Clinton Rail Bridge

Through Truss Swing Bridge Over Mississippi River
East Clinton, Whiteside County, Illinois
Clinton, Clinton County, Iowa

Click the Photo Above to See All Photos of This Bridge!

Name Clinton Rail Bridge
Built By Chicago & North Western Railway
Contractor (Superstructure) Pennsylvania Steel Company of Steelton, Pennsylvania
Contractor (Substructure) Foundation Company of New York
Contractor (Erection) Missouri Valley Bridge & Iron Company of Leavenworth, Kansas
Currently Owned By Union Pacific Railroad
Length 854 Feet Total, 460 Foot Swing Span
Width 2 Tracks
Height Above Ground 15 Feet (Estimated)
Superstructure Type Swing Bridge, Through Truss and Deck Girder
Substructure Type Stone Masonry
Date Built 1909
Traffic Count 75 Trains/Day (Estimated)
Current Status In Use, Scheduled For Replacement
UP Bridge Number 136.65
C&NW Bridge Number 0 3/4
Significance High Significance
Documentation Date December 2017
In 1856, the Chicago, Iowa & Nebraska Railroad began construction on an 81 mile line connecting Clinton to Cedar Rapids. Prior to this, a bridge had been built across the Mississippi River and the line extended to Chicago.
By 1859, the railroad reached Cedar Rapids. This particular line spurred significant growth in the towns it connected.

In 1860, the Cedar Rapids and Missouri River Railroad was charted to continue construction west. Construction would start the next year.
By 1866, the route reached Boone and by 1867, it reached the Missouri River. This line became instrumental to the growth of Iowa, connecting more towns such as Marshalltown, Boone and Ames.
Both of these routes became a part of the Chicago & North Western Railway in 1884. The C&NW had already built an extensive network of lines throughout Wisconsin and Illinois, and this route provided a new mainline to the Missouri River.
Running across the geographical center of Iowa, the railroad would quickly see a need for upgrading. The first portions of double tracking came in the early 1890s, primary between Clinton and Cedar Rapids. The entire route between these two towns was double tracked by 1893.
A bypass of Cedar Rapids had been built between 1886 and 1887, and was known as the Linn County Railway. This single track cutoff would immediately become a part of the Chicago & North Western Railway.

As traffic continued to grow on the line west of Cedar Rapids, more double tracking projects occurred. Between 1898 and 1902, the entire route to Boone was double tracked, including both the mainline through Cedar Rapids and around Cedar Rapids.
Throughout the 20th century, traffic along the line continued to grow at a steady rate. The entire route, connecting Chicago to the Missouri River became one of the core main lines for the Chicago & North Western. In addition, the route connected to Omaha and the Union Pacific mainline to the Pacific.

By 1995, the Chicago & North Western was a railroad as strong as ever. As a result, it became noticed by other railroads. Despite several failed merger attempts in the 1970s, a Union Pacific purchase of the C&NW finally became reality in 1995.
Union Pacific sought the line to connect Chicago to the West Coast. Currently, Union Pacific operates this route and sends approximately 100 trains per day over it.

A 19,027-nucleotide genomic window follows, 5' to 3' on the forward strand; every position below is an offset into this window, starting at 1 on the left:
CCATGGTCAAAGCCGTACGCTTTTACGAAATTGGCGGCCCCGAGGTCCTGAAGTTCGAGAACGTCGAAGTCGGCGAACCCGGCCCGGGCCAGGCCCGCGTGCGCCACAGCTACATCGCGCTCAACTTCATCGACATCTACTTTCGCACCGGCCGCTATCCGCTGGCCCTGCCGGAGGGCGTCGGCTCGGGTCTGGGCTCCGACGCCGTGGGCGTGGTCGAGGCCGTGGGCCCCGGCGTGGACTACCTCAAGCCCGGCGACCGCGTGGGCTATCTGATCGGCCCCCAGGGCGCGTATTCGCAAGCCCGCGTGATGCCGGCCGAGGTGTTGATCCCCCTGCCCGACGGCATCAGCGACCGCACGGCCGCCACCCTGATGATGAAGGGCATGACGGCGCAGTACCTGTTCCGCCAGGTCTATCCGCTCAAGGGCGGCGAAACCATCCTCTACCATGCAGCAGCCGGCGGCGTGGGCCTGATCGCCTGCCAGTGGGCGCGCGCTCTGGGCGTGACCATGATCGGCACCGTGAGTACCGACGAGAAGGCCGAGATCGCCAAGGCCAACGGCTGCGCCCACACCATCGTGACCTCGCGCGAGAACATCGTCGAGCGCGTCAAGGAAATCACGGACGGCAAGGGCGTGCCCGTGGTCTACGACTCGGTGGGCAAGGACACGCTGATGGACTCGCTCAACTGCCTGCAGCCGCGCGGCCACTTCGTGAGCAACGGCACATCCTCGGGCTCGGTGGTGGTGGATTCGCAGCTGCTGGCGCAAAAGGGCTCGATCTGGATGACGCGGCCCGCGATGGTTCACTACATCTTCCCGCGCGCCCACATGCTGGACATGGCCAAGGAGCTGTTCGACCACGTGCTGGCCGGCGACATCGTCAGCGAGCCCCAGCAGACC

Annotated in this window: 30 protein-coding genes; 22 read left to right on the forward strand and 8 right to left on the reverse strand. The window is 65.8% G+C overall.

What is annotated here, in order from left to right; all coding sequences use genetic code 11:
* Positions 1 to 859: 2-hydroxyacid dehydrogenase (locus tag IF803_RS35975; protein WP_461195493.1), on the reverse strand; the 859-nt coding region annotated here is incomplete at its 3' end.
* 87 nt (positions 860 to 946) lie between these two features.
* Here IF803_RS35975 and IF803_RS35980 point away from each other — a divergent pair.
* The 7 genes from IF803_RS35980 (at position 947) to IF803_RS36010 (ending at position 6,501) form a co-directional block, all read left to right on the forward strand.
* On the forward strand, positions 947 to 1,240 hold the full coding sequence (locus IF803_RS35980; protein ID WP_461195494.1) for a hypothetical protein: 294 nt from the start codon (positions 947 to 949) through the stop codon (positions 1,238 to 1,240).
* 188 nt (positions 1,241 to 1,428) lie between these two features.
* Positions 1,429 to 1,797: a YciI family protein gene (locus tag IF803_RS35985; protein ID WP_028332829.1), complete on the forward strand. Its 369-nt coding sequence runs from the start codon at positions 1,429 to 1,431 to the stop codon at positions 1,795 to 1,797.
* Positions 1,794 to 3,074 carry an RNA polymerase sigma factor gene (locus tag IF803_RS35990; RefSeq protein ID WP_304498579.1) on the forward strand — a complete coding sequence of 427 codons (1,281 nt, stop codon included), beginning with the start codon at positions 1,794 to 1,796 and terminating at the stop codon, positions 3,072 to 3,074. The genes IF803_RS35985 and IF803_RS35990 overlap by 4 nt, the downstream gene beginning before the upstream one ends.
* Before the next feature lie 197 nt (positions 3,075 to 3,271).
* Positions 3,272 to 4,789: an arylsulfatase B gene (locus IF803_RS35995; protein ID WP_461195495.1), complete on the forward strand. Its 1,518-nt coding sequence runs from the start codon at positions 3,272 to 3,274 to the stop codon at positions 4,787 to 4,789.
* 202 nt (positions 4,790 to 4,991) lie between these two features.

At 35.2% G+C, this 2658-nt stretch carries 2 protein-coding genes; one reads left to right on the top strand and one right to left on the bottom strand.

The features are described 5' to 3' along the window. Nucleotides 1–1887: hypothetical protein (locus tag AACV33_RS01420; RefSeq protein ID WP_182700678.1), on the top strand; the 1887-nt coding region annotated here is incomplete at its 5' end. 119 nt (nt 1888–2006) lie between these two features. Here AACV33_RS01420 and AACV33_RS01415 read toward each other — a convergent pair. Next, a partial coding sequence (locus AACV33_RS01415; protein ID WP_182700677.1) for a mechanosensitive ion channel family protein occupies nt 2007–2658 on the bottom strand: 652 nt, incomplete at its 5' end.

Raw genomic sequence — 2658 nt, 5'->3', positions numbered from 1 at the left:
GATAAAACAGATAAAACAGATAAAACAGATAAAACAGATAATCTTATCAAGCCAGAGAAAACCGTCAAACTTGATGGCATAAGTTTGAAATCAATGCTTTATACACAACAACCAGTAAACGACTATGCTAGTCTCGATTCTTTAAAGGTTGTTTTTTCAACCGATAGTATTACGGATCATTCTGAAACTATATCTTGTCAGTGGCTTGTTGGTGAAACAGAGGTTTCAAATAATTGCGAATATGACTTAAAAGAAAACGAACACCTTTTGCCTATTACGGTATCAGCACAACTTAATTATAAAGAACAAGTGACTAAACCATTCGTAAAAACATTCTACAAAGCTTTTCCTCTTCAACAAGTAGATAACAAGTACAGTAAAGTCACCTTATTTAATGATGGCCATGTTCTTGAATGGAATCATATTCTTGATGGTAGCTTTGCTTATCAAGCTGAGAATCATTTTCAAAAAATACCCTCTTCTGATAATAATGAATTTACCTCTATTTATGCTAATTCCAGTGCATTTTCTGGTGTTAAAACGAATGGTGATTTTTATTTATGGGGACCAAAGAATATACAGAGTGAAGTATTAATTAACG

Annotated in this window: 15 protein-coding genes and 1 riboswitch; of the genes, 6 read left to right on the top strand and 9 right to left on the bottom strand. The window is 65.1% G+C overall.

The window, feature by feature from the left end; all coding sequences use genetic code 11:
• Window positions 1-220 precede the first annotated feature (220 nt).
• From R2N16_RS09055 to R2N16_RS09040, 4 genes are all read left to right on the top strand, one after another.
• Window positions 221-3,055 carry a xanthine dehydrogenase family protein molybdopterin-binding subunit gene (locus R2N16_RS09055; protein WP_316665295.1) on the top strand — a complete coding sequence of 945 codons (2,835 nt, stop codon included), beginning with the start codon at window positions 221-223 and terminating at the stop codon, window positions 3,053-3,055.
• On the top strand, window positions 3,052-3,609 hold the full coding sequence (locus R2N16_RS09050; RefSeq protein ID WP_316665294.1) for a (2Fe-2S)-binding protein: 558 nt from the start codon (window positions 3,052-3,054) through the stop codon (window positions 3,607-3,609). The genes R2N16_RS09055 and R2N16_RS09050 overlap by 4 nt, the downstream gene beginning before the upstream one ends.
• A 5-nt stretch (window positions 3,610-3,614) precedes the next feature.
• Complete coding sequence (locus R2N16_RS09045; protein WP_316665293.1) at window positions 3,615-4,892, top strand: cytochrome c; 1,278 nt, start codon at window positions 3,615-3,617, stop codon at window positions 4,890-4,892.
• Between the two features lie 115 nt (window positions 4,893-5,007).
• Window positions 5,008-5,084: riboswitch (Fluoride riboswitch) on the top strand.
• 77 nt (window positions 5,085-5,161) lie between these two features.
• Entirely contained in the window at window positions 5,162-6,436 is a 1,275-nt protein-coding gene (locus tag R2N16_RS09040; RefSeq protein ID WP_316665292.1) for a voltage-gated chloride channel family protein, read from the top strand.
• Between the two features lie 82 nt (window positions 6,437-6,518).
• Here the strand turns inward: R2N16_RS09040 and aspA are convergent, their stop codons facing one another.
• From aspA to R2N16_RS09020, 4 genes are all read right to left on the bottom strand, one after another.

The route between Clinton and Boone is now known as the Clinton Subdivision, and is one of the most important rail lines in the United States.

View an article regarding the construction of this bridge.

Located between Iowa and Illinois, the Clinton Swing Bridge is one the heaviest used railroad bridges across the Mississippi. The swing span is the largest ever erected, and it was the first electrified swing bridge.
When built, the bridge replaced an older single track bridge. That bridge contained several spans, mostly mismatched Pratt Trusses that would later be relocated to Fall River and Lawrence County, South Dakota.
This bridge currently contains four spans. A deck girder span, a Swing Span, a Parker Through Truss span and a Quadrangular Through Truss Span.
The Parker Through Truss contains 7 panels with riveted connections, the Quadrangular Span has riveted connections and the swing span has a pair of 8-panel leafs with riveted and pin connections.

Historic Photo
Blueprints of the bridge, from Railroad Gazette: Volume 48 Issue 2

Unfortunately, the bridge is scheduled to be replaced in 2022, with demolition occurring by 2025.
As a result, this bridge is almost certainly bound for destruction when the new bridge opens, approximately 100 feet to the south. Construction on a new bridge begins in 2021, and the old crossing will be removed in 2025.
The bridge sits on all masonry substructures. The abutments are extra wide for a third track, which was where the old bridge sat.
During the first decade of the 20th Century, the C&NW engineered several trusses of their own and had them fabricated. The main span of this bridge was one of them.

Historic Photo
Historic photo of the previous bridge

While not the oldest bridge across the Mississippi River, the series of three bridges which makes up this crossing is one of the largest. As a result, the author has ranked it as being of high significance, due to the unique design, massive size and old age.
The photo above is an overview. The photo below is sway bracing on the swing span.

Mississippi River Railroad Bridges
Upstream Sabula Rail Bridge
East Channel UP Sunfish Slough Bridge
Middle Channel Willow Island Rail Bridge
Downstream Government (Arsenal) Bridge

These Pictures Start at Varying Points in the Series

Detail Photos from December 2017


Source Type


Build Date Pennsylvania Steel Company plaque
Contractor Pennsylvania Steel Company plaque
Railroad Line History Source ICC Valuation Information, Compiled by Richard S. Steele

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